From Picture to Story by Jack Popjes
I just finished reading the second in the three-volume series of Ransom Riggs’ “Miss Peregrine’s Home for Peculiar Children.” Riggs came across some vintage photographs of children and was struck by the peculiarities of expression, bodies, dress, or poses. He collected more of the same style of photos and eventually developed a storyline based totally on the photos and the peculiarities they showed.
After personally handling and viewing 100,000 photos, he wrote the first volume, using a photo to introduce each character, setting, and situation. The result is not only a fascinating story liberally illustrated with vintage photos but a book that was on the New York Times best sellers list for nearly a year and sold 2 million copies.
The concept of pictures triggering a story reminded me of C. S. Lewis’s description of how he came to write the Narnia series of children’s novels. For years Lewis had a picture in his mind of a faun walking through a snowy wood, carrying some parcels and an umbrella. He wrote the first book to incorporate that picture with the character we know as Mr. Tumnus.
We who are writers often use pictures to stimulate our imagination during writing exercises as we write scenes or even stories based on them. I suggest we go beyond exercises and, like Riggs, deliberately use pictures to stimulate stories and articles for publication. I have done so with good results using my lifelong collection of personally taken photographs
Photos from our life among the Canela of Brazil illustrate numerous articles and even when I don’t use them as illustrations, the photos trigger my memories. The result is an interesting article, an amusing story, or a stimulating blog post.
For some years I have taken photos of people in a variety of activities, keeping them in an archive and writing short character sketches of them. Yes, a long lens helps! But even a cellphone can take a useful picture.
Since these people are usually strangers, my imagination leads the description by focusing on the facial expressions, the activity they are involved in, the expressions of the person they are talking with, etc. I have yet to write a million dollar best seller, but photos have certainly inspired many shorter pieces.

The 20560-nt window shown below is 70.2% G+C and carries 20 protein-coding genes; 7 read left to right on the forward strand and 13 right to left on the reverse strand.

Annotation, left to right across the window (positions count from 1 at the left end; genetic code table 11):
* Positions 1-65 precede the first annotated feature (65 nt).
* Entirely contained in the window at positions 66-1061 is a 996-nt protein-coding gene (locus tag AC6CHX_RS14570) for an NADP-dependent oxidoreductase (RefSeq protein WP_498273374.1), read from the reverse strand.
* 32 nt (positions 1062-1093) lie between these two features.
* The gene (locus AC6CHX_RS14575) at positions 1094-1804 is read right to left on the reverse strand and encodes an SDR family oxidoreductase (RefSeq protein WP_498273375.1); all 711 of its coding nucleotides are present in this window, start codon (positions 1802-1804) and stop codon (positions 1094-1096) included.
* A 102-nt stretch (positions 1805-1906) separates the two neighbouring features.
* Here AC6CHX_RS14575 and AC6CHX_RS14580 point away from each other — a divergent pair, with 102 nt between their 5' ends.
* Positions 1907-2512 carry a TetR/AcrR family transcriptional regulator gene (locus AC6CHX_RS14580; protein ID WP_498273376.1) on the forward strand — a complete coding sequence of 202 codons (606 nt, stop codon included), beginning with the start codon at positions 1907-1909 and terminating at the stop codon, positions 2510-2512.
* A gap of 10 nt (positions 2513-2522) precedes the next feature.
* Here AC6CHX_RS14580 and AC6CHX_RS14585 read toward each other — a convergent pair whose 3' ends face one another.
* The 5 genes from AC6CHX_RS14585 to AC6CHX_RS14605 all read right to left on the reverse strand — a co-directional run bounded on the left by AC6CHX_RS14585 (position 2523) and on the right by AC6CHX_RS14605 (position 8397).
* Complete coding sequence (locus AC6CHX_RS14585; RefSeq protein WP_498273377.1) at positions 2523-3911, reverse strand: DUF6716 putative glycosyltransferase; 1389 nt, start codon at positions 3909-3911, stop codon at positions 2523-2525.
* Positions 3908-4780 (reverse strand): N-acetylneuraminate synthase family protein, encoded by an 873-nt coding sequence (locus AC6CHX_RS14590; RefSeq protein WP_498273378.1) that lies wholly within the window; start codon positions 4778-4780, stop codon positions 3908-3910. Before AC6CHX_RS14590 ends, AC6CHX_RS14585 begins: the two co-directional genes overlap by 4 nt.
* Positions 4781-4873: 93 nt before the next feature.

I suggest you consider photos—personally taken, clipped from magazines, downloaded from the Internet, or scanned from books—that grab your interest, stir a memory, or enhance a mental picture. Store these in your computer or keep them in a book or file you can easily page through. Use them to get your creative imagination going on developing a storyline or article. Although photographs are purely visual, use your imagination to add smell, taste, sound, touch, and something about how the photo affects you emotionally.
Or, maybe, you are like C. S. Lewis and the picture you have is totally in your mind. If so, do what he did and write a clear description of it or even draw the picture. He described Mr. Tumnus as having a pleasant little face, reddish skin, curly hair, brown eyes, a short pointed beard, horns on his forehead, cloven hooves, goat legs with glossy brown hair, and a long tail.
I usually focus, not on writing, but reading during the summer vacation times. I’m off on vacation, so am collecting books to read. Unfortunately the third in the Peculiar Children series isn’t coming out until September; so I’ll need to wait. Maybe I’ll take a break from reading anyway to take some more photos to stimulate my writing.
Jack Popjes started writing stories for their missionary newsletters during the decades he and his wife were Bible translators in Brazil. For the past 20 years, he has blogged weekly on missions, church, Christian spirituality, and Bible translation. His current blog is INsights & OUTbursts. He has print published three books and e-published two books of story based articles—all selected from his blogs. His storytelling ability makes him a popular speaker. email@example.com
Note from Steph Beth Nickel . . . I am a visual learner and appreciate Jack’s suggestions. I would, however, add a note of caution. Taking pictures of strangers, especially if you post them anywhere online, may violate their privacy. (As periodical contributors know, you have to get a signed release to use a person’s image.) I would advise that you research the laws in your region. Also, when scanning pictures from a book, make sure you are not violating copyright laws. Yeah. Yeah. I know I’m a stickler, but as the old adage goes, better safe than sued. Wait! That’s not how the saying goes? Oh well . . . you get the idea. Happy writing, reading, and researching, all!